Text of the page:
April is the month to honor people with autism and bring awareness to the challenges many families face.
This is our series on autism myths. Below is one of those myths. Please read and share.
Kids with autism don’t want friends.
This is probably the biggest autism myth and one that I personally ascribed to before I really understood autism. What’s up with it?
I would say of all the kids I have met on the Spectrum, the vast majority of them do want friends. Sometimes they do not understand the meaning of friendship and may be a little less concerned about it, but almost every kid with autism I ever met would tell you that it would be nice to have more friends.
So why does this myth exist? A few main reasons.
People with autism have tremendous difficulty making friends. Sometimes they appear rude or say insulting things. For me personally, I’ve gotten some good ones like, “Why is it that you got so old?” when looking at a picture of me from when I was (just a little) younger. Another one, “I really can’t talk to you without your glasses because you just look very annoying without them.” Or “you must be a street person to wear that jean jacket. Only beatniks wear jean jackets.” In case you are wondering, yes I laughed and I was not offended.
People with autism often keep to themselves. Yes, it is true that lots of people with autism are comfortable playing alone. Often, they might prefer playing alone, doing something they like, than with a peer who is doing something less interesting. However, one thing that people need to hear…I mean hear this now…is: people with autism have faced so much frustration and failure in social interactions they are often reluctant to participate in them. They are often shy and hesitant around peers for fear of another bad experience.
Social motivation and social reciprocity are not the same thing. What’s that now? Social motivation is the desire and the interest to have friends and to be around other people. Social reciprocity is the skill and ability to interact with another person in a back-and-forth exchange. That’s hard. Social reciprocity requires some degree of eye contact, some perspective taking, some empathy, some comprehension, and maybe some gestures.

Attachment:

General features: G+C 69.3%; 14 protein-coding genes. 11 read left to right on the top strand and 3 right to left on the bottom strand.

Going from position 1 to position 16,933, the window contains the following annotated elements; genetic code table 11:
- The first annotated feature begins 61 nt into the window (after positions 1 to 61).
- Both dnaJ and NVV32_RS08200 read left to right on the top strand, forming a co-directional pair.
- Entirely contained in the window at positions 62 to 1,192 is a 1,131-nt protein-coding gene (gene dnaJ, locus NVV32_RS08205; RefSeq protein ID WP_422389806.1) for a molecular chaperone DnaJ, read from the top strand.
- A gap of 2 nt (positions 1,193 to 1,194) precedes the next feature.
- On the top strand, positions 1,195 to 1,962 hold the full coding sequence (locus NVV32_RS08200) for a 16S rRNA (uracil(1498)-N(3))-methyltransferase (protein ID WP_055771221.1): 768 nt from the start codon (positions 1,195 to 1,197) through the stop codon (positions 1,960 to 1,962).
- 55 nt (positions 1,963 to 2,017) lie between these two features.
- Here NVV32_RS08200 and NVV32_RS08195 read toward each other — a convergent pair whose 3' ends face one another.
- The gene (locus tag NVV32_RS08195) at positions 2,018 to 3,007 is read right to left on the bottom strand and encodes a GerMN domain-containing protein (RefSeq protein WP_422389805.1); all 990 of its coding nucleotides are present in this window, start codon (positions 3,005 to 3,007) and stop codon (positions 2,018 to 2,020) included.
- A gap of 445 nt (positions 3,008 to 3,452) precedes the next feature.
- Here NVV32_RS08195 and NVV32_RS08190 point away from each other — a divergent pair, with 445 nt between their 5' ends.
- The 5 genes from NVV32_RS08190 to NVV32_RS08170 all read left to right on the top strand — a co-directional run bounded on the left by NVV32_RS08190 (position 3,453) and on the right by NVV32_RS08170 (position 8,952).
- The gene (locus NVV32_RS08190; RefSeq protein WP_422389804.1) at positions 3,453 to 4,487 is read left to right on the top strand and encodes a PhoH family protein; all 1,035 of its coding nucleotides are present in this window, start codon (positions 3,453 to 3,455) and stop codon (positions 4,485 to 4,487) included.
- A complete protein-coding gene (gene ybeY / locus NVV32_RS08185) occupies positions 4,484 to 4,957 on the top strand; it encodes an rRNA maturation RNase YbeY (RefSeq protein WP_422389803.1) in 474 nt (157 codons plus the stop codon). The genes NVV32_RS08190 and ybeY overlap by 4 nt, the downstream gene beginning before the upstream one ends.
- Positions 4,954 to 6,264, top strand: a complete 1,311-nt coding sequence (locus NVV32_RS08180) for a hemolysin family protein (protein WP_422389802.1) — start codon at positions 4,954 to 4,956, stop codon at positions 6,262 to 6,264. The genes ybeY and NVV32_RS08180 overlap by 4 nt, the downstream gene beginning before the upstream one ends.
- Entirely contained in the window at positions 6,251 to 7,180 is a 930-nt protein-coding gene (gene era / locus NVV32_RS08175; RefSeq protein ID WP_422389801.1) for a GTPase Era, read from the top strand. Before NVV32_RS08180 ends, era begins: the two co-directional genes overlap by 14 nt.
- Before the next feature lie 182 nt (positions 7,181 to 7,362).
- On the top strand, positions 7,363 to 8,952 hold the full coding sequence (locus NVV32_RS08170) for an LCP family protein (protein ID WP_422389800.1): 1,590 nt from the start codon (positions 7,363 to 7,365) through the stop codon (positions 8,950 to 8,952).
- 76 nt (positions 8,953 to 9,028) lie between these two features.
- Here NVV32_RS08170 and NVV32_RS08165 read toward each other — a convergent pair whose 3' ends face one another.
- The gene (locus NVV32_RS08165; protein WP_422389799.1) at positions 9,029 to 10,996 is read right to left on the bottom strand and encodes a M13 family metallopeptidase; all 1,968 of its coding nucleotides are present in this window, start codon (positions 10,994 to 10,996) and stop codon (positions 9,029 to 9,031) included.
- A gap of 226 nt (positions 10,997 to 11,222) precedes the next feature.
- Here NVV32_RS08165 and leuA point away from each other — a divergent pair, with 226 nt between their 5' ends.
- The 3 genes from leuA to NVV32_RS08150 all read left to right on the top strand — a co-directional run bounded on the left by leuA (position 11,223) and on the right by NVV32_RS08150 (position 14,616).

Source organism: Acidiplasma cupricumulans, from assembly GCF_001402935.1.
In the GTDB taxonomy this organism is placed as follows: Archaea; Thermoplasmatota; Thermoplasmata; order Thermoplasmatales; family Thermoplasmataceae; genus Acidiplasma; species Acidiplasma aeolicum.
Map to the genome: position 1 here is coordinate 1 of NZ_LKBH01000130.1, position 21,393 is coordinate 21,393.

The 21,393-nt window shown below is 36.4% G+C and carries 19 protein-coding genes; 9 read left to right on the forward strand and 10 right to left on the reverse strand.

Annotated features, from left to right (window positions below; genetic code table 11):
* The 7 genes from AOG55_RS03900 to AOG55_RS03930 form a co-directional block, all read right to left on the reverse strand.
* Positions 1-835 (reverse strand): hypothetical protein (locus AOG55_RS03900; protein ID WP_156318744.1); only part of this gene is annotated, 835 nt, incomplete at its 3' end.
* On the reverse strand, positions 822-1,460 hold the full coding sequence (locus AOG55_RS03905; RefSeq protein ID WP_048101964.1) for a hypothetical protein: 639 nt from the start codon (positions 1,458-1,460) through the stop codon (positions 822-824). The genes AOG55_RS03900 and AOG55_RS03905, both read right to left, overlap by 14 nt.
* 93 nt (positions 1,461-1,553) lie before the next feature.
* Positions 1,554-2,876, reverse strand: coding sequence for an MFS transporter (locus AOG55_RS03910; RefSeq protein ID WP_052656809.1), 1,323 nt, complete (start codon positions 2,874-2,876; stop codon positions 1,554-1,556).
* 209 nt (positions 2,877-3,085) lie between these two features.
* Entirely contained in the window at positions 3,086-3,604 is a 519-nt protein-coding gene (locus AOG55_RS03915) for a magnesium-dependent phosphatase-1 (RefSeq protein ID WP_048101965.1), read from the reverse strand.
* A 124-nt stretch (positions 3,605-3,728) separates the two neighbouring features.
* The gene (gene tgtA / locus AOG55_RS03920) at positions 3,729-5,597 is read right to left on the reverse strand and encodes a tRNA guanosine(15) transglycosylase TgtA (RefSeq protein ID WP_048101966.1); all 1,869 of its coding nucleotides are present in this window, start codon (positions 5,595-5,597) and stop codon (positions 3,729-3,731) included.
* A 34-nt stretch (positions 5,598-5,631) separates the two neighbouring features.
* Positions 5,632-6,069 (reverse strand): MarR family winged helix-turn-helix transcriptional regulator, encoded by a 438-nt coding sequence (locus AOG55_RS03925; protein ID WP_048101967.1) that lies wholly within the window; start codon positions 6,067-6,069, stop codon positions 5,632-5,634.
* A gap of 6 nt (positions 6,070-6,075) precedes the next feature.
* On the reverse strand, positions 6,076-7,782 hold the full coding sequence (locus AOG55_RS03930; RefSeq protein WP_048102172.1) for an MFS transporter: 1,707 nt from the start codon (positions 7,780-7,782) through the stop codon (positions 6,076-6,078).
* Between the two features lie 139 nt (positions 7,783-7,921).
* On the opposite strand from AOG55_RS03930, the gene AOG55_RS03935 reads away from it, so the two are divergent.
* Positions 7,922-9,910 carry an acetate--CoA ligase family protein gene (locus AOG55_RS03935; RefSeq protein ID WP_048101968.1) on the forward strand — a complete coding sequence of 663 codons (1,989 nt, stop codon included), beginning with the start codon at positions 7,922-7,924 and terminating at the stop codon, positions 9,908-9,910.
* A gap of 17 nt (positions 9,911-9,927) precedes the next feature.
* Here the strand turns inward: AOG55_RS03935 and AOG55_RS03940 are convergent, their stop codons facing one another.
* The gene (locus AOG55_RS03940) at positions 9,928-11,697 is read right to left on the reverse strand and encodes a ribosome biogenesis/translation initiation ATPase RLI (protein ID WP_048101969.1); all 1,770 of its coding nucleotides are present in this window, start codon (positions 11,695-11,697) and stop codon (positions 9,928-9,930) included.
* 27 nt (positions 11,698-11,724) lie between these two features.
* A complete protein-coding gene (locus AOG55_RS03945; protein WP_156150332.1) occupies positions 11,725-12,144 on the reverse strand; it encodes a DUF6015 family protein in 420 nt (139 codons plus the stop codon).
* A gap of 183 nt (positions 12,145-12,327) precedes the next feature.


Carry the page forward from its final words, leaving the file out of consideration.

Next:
In the video below, my fearless comrade does a beautiful job explaining that difference here. As she shares, this is a dangerous myth for many families because often parents hear comments like, “oh there’s no way your kid has autism because he is so interested in making friends.” Well, this is not only untrue but also results in wasted time for those critical interventions that could help make life a little easier for that child and family.
If your child wants friends and is having trouble making them, autism is not guaranteed but it’s on the table. Some other disabilities come with social challenges too but autism is the main one. Do not be afraid. Get it checked out and don’t delay.
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Thank you for reading.
Onwards and upwards!
Dr. Willard & Dr. Kroncke